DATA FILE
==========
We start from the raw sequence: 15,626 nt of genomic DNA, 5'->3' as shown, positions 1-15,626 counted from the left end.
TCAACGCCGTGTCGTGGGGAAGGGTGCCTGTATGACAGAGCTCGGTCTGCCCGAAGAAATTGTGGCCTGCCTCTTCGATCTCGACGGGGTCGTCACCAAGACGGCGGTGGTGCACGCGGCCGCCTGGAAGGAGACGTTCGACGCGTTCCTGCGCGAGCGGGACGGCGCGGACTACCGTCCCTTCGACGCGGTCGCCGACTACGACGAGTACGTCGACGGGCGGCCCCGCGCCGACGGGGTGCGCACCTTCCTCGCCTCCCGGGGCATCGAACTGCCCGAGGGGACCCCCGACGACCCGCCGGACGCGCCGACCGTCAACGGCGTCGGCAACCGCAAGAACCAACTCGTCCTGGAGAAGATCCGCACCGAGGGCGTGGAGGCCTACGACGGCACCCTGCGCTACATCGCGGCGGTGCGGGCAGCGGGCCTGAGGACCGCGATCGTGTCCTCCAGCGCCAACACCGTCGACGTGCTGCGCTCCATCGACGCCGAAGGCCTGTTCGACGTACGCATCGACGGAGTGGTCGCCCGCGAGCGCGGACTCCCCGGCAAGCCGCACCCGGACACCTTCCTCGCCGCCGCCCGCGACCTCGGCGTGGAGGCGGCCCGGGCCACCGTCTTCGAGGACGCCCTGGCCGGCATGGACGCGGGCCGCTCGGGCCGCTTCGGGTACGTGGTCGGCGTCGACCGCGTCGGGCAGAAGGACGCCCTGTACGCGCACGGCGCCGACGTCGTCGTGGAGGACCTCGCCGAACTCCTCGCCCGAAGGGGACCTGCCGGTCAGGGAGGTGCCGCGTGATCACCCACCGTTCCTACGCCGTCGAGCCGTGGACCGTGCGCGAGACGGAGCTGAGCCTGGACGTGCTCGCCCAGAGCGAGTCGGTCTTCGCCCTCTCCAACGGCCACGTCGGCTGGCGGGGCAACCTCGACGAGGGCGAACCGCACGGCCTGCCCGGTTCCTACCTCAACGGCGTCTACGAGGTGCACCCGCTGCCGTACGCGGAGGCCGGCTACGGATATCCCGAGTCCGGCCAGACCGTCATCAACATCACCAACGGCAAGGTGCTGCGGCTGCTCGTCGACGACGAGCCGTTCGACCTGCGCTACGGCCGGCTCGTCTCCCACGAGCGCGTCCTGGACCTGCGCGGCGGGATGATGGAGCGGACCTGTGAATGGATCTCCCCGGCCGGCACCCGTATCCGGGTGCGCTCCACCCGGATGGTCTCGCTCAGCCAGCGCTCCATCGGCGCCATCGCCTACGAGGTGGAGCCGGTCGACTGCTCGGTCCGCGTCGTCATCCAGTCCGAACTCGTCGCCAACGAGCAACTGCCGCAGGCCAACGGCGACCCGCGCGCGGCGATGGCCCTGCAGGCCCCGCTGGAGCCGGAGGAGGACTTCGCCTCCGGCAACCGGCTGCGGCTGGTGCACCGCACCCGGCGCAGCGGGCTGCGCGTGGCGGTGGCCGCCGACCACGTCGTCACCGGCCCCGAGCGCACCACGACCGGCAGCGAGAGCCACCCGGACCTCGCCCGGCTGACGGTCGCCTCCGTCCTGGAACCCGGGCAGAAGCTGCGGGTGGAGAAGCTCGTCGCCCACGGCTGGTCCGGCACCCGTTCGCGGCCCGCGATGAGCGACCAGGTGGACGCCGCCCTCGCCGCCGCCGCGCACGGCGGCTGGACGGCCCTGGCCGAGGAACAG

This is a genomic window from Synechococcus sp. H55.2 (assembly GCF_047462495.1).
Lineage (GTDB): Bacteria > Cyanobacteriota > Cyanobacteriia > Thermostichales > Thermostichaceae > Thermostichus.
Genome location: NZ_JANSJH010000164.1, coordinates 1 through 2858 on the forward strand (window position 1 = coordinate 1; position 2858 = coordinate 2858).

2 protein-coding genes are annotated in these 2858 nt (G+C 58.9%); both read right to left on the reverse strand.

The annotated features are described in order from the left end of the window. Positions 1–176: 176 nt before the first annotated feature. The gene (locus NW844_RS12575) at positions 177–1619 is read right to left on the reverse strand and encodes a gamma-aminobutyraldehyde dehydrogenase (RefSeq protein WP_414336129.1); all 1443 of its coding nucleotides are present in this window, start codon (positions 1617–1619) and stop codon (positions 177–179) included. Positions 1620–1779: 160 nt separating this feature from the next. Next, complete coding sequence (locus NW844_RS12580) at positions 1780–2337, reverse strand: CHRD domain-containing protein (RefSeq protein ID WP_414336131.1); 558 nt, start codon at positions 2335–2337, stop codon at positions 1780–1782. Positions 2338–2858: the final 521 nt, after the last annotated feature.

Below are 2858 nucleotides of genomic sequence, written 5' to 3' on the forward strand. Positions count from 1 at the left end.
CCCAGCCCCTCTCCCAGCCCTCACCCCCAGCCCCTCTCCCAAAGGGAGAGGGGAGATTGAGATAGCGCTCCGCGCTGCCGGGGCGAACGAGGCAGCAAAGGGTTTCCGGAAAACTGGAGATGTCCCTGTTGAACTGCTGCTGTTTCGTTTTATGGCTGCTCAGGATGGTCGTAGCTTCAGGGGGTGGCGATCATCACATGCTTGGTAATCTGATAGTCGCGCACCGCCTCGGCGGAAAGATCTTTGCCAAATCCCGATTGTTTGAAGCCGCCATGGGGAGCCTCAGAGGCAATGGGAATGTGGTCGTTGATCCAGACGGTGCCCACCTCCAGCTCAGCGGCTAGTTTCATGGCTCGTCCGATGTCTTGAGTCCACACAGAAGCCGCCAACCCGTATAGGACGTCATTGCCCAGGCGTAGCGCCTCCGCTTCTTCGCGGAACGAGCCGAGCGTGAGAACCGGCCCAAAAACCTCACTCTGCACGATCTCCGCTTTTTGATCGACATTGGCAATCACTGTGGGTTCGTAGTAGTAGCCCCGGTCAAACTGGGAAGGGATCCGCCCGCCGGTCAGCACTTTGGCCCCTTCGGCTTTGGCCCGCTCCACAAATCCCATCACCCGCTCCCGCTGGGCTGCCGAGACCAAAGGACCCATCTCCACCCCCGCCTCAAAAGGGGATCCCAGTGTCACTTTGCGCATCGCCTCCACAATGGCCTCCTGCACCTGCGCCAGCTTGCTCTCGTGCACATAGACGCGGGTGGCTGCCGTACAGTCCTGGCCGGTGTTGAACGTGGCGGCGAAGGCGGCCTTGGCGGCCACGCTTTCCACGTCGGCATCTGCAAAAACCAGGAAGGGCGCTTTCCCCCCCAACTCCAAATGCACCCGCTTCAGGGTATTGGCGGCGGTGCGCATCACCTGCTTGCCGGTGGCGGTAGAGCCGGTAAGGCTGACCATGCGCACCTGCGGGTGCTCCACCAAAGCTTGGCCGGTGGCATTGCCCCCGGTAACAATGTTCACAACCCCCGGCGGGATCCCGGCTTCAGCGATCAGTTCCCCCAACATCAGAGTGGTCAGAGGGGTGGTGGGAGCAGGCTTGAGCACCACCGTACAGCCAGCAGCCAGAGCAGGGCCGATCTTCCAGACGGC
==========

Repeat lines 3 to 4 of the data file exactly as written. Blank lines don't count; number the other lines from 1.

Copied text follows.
This is a genomic window from Synechococcus sp. H55.2 (assembly GCF_047462495.1).
Lineage (GTDB): Bacteria > Cyanobacteriota > Cyanobacteriia > Thermostichales > Thermostichaceae > Thermostichus.